Nonetheless, I was only taking one class. After I filled my mind with economic theorems that my very humanitarian mind had a hard time grasping, I walked out the doors greeted by UNC's beautiful campus and would lay for hours on the quad with my friends, wasting time that I didn’t have during the normal school year.
Having a class and also working a part-time job got overwhelming at times. It was hard balancing traditional school work with the erratic time schedule of being a breaking editor. If you have a class requirement that you know you’re just not gonna do swell in, I would highly recommend taking it over the summer. Although it’s definitely more expensive, risking your GPA with one class that definitely doesn’t represent your academic intelligence isn't worth it.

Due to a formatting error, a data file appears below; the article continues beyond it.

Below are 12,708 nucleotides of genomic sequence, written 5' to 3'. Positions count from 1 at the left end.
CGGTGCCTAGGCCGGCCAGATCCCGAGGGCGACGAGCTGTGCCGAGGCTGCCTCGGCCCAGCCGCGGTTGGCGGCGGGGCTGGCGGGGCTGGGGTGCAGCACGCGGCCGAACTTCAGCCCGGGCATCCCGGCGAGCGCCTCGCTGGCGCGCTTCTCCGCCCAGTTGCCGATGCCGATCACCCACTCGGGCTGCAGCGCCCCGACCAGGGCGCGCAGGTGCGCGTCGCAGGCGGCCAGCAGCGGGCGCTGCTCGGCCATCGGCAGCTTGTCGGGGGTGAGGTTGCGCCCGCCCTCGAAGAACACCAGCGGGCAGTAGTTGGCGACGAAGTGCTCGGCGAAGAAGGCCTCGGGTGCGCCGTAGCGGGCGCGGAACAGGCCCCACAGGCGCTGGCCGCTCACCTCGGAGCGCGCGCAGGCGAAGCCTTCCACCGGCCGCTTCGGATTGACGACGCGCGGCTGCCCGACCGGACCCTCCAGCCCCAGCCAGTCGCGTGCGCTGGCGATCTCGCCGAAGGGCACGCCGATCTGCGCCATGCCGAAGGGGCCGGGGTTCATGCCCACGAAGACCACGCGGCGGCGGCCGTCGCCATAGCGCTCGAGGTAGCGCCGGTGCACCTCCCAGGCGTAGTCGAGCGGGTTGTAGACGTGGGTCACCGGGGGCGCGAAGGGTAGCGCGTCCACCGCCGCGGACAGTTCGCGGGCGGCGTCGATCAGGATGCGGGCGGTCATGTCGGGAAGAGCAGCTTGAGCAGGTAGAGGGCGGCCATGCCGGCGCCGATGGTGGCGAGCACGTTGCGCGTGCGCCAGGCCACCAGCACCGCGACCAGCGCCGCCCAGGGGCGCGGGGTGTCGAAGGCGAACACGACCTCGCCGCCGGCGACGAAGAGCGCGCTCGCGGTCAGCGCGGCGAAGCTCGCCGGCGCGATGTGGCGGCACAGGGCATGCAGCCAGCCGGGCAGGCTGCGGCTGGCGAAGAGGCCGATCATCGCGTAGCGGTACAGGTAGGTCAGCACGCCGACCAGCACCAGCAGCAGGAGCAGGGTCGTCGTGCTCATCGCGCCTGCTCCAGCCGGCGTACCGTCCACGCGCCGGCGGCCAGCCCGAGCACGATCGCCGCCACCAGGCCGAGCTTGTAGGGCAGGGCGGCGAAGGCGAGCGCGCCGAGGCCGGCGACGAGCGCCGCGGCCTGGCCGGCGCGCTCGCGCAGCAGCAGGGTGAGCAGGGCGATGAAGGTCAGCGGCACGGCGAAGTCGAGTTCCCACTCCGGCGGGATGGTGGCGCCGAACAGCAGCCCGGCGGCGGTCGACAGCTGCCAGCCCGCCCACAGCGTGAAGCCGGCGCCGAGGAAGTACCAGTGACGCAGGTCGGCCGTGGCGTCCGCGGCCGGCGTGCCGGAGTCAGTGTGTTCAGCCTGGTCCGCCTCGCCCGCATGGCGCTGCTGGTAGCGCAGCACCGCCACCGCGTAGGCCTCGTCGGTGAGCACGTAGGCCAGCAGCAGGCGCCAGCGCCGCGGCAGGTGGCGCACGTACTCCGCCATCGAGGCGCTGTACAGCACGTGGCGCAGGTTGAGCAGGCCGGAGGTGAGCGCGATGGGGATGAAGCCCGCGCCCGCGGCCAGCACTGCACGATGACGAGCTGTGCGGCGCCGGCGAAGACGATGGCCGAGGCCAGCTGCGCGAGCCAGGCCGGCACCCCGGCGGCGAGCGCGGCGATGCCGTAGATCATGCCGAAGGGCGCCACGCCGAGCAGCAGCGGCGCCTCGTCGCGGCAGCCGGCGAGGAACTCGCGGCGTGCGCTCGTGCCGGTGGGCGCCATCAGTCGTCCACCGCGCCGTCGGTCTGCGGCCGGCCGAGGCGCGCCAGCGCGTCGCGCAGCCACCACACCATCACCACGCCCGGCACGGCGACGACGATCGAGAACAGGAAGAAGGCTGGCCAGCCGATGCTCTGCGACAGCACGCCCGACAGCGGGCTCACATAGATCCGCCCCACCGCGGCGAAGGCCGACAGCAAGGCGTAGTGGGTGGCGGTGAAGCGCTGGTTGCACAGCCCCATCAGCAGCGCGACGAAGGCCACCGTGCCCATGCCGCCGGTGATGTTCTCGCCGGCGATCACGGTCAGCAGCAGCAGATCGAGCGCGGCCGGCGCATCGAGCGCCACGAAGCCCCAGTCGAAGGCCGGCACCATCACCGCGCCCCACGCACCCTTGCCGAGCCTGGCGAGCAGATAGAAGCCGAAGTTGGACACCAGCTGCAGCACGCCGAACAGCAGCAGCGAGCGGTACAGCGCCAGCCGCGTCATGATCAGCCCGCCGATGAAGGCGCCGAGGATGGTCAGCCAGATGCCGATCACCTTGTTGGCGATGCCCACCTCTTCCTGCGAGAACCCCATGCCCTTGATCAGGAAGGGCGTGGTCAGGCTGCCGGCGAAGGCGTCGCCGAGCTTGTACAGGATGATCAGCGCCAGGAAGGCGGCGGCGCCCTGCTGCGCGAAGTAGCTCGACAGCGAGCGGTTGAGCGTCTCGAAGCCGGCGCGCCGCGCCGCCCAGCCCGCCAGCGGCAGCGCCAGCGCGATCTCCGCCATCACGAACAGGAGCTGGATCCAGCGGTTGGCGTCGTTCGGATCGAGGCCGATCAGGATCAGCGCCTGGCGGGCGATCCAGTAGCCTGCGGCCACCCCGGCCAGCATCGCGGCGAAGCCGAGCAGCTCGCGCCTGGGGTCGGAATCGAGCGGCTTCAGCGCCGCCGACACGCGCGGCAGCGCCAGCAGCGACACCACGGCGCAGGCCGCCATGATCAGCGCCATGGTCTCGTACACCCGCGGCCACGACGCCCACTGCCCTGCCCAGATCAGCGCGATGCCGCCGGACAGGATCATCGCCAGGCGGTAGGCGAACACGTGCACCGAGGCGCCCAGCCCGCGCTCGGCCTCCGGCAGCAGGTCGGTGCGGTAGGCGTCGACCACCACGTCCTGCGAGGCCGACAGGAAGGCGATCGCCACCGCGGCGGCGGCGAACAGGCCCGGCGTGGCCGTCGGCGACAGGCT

Taking one or two summer classes also makes it easier to focus and digest all the information that you may not have time for during the school year.
On my days off from my part-time job and school, I could study my class content for a little bit in a very empty Davis Library, and then I was free to wander Chapel Hill and its ins-and-outs. I went to restaurants and holes-in-the-walls I “didn’t have time for” during the school year. I visited North Carolina’s many beaches and could actually enjoy my vacation time, rather than worrying about the four classes and part-time job I’d have waiting for me when I got back.
Overall, staying in Chapel Hill over the summer was a time for me to really get to appreciate the community I have in this town.